Today a major coalition of health care advocates, human rights organizations, faith leaders and medical practitioners urged legislators to support An Act to Prevent Shackling and Promote Safe Pregnancies for Female Inmates (S.1171), sponsored by Senator Karen Spilka.
“In Massachusetts today, it is not unusual for pregnant women in our jails to be handcuffed to the hospital bed even while in labor,” said Megan Amundson, Executive Director of NARAL Pro-Choice Massachusetts. “It is inhumane and puts the woman’s and the fetus’s health at risk. Eighteen other states have already passed an anti-shackling law, and the Massachusetts legislature needs to protect women’s health and safety by prohibiting the shackling of pregnant women in labor and childbirth.”
This bill would create uniform laws in Massachusetts county jails and the state prison that would prohibit the shackling of pregnant women during childbirth and post-delivery recuperation unless they present a specific safety or flight risk. It would also establish minimum standards for the treatment and medical care for women in jail who are pregnant to promote safe and healthy pregnancy outcomes, including adequate nutrition, prenatal care, and services for managing high-risk pregnancies.
Today, the Department of Corrections and each county jail has its own policy regarding the health care for pregnant women and shackling. “It is absurd that each prison or jail in the Commonwealth has its own policies on whether, when, and how they shackle pregnant women,” said Gavi Wolfe, Legal Counsel for the ACLU of Massachusetts. “There should be one across-the-board standard: we don’t do it.”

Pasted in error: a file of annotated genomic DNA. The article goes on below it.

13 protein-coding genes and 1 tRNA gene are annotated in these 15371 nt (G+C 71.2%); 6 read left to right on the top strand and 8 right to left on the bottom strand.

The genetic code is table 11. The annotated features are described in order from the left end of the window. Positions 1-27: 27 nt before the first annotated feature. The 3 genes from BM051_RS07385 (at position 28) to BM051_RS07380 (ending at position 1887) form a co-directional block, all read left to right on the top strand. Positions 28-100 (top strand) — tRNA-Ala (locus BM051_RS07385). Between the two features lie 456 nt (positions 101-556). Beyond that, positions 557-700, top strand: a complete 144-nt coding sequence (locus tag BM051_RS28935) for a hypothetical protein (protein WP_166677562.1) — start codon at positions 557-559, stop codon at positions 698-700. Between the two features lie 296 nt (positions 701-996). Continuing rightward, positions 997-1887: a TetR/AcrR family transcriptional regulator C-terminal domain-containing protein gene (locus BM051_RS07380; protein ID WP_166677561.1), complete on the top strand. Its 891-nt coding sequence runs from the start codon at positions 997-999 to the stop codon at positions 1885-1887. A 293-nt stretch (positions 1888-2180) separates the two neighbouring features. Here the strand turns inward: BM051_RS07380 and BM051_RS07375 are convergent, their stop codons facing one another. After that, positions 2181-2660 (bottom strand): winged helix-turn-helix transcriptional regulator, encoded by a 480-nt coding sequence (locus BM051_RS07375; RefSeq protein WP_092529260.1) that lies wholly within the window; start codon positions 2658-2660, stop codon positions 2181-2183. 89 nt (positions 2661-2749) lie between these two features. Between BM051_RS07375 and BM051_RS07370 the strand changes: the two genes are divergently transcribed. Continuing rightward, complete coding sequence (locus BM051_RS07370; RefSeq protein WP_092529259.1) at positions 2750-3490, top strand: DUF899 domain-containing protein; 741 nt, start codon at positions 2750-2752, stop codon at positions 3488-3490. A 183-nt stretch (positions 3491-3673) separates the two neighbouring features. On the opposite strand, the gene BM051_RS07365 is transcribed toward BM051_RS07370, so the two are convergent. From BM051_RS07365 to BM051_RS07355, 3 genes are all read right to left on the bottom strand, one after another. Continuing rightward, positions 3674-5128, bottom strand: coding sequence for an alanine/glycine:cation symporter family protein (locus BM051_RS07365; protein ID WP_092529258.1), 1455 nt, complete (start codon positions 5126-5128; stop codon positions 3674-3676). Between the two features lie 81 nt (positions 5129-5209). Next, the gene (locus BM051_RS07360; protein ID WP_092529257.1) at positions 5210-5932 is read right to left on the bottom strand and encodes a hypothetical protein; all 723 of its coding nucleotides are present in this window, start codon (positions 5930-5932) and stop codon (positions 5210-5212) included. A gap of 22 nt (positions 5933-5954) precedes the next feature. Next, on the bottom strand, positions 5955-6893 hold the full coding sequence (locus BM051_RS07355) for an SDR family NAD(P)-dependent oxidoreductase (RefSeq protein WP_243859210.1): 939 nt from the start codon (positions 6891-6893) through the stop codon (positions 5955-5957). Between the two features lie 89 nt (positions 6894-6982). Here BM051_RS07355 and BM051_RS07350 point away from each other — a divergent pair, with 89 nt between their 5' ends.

Marianne Bullock, Co-Founder of The Prison Birth Project, has worked in Western Massachusetts with over 100 women who have been incarcerated while pregnant. “Passing this bill is crucial,” she stated. “I witness what it’s like for women to give birth in restraints. It’s horrifying to watch someone you care about be treated like an animal and feel like they are laboring on the demand of the Department of Corrections.”
The American Medical Association, the American Public Health Association, and the American College of Obstetricians and Gynecologists all oppose the use of shackles or restraints on incarcerated women in labor because it impedes the ability of physicians to assess, evaluate, and provide appropriate care to the mother and child.
The advocates urged the Joint Committee on Public Safety and Homeland Security to provide a favorable report for An Act to Prevent Shackling and Promote Safe Pregnancies for Female Inmates (S.1171).